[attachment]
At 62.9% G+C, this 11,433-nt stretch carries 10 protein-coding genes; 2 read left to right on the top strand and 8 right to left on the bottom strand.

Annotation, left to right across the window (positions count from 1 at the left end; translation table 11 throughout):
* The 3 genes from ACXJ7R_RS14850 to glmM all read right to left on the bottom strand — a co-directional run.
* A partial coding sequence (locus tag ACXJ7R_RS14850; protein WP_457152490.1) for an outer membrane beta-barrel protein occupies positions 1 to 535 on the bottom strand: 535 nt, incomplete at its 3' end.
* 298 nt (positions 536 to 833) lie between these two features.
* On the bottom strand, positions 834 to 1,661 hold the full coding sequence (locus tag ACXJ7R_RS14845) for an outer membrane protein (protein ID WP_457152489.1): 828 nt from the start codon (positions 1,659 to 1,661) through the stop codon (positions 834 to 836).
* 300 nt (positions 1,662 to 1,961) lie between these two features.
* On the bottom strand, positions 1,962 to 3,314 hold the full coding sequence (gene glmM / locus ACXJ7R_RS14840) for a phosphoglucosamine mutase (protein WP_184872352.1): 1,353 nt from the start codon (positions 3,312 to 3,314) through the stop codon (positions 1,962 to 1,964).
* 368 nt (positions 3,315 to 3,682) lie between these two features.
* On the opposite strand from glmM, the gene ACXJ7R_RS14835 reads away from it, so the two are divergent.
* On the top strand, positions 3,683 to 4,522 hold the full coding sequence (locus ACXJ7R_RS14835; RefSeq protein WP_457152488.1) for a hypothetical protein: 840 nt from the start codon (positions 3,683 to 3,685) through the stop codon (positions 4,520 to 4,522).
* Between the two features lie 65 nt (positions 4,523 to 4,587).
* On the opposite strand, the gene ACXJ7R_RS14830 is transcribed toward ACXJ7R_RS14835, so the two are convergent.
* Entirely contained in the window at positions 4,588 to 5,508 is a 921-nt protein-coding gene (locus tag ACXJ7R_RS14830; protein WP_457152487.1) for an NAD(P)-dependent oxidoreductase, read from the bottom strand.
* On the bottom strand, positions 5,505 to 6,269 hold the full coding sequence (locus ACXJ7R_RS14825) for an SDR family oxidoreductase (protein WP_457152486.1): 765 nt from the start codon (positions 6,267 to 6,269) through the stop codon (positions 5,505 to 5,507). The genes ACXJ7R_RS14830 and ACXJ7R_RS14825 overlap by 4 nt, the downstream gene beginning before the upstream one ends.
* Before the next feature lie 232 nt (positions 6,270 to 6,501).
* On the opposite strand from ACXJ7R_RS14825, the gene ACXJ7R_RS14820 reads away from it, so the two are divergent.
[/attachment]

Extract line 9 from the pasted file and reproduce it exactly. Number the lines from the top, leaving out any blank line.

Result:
* 368 nt (positions 3,315 to 3,682) lie between these two features.